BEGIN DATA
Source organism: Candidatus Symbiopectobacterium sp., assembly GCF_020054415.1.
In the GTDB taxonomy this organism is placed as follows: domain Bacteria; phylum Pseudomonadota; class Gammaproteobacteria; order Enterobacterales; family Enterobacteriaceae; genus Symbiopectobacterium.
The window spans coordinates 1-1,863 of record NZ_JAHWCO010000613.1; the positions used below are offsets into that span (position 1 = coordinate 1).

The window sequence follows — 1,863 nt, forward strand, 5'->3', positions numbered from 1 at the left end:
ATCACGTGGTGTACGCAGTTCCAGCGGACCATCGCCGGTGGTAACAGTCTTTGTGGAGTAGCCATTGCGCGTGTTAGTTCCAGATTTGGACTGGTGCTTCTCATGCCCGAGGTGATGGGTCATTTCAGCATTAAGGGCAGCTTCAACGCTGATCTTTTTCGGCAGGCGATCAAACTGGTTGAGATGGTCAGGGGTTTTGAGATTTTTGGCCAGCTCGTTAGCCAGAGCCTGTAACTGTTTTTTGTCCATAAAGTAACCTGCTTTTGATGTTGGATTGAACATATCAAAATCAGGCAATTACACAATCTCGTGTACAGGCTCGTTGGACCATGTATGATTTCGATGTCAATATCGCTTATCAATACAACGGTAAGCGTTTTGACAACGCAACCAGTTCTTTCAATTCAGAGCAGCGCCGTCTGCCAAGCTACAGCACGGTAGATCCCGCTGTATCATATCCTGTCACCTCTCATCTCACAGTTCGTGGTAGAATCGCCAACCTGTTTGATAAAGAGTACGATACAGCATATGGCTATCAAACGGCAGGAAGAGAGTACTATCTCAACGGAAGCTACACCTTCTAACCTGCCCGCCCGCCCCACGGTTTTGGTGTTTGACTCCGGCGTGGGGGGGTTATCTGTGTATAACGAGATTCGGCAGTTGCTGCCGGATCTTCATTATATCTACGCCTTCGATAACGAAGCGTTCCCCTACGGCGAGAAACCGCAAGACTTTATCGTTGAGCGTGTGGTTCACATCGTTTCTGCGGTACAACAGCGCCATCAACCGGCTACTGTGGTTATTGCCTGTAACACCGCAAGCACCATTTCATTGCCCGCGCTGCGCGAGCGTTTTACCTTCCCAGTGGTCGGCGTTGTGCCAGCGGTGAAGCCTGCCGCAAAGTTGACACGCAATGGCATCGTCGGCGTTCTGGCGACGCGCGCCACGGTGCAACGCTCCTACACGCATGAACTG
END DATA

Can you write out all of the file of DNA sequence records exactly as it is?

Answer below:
Source organism: Candidatus Symbiopectobacterium sp., assembly GCF_020054415.1.
In the GTDB taxonomy this organism is placed as follows: domain Bacteria; phylum Pseudomonadota; class Gammaproteobacteria; order Enterobacterales; family Enterobacteriaceae; genus Symbiopectobacterium.
The window spans coordinates 1-1,863 of record NZ_JAHWCO010000613.1; the positions used below are offsets into that span (position 1 = coordinate 1).

The window sequence follows — 1,863 nt, forward strand, 5'->3', positions numbered from 1 at the left end:
ATCACGTGGTGTACGCAGTTCCAGCGGACCATCGCCGGTGGTAACAGTCTTTGTGGAGTAGCCATTGCGCGTGTTAGTTCCAGATTTGGACTGGTGCTTCTCATGCCCGAGGTGATGGGTCATTTCAGCATTAAGGGCAGCTTCAACGCTGATCTTTTTCGGCAGGCGATCAAACTGGTTGAGATGGTCAGGGGTTTTGAGATTTTTGGCCAGCTCGTTAGCCAGAGCCTGTAACTGTTTTTTGTCCATAAAGTAACCTGCTTTTGATGTTGGATTGAACATATCAAAATCAGGCAATTACACAATCTCGTGTACAGGCTCGTTGGACCATGTATGATTTCGATGTCAATATCGCTTATCAATACAACGGTAAGCGTTTTGACAACGCAACCAGTTCTTTCAATTCAGAGCAGCGCCGTCTGCCAAGCTACAGCACGGTAGATCCCGCTGTATCATATCCTGTCACCTCTCATCTCACAGTTCGTGGTAGAATCGCCAACCTGTTTGATAAAGAGTACGATACAGCATATGGCTATCAAACGGCAGGAAGAGAGTACTATCTCAACGGAAGCTACACCTTCTAACCTGCCCGCCCGCCCCACGGTTTTGGTGTTTGACTCCGGCGTGGGGGGGTTATCTGTGTATAACGAGATTCGGCAGTTGCTGCCGGATCTTCATTATATCTACGCCTTCGATAACGAAGCGTTCCCCTACGGCGAGAAACCGCAAGACTTTATCGTTGAGCGTGTGGTTCACATCGTTTCTGCGGTACAACAGCGCCATCAACCGGCTACTGTGGTTATTGCCTGTAACACCGCAAGCACCATTTCATTGCCCGCGCTGCGCGAGCGTTTTACCTTCCCAGTGGTCGGCGTTGTGCCAGCGGTGAAGCCTGCCGCAAAGTTGACACGCAATGGCATCGTCGGCGTTCTGGCGACGCGCGCCACGGTGCAACGCTCCTACACGCATGAACTG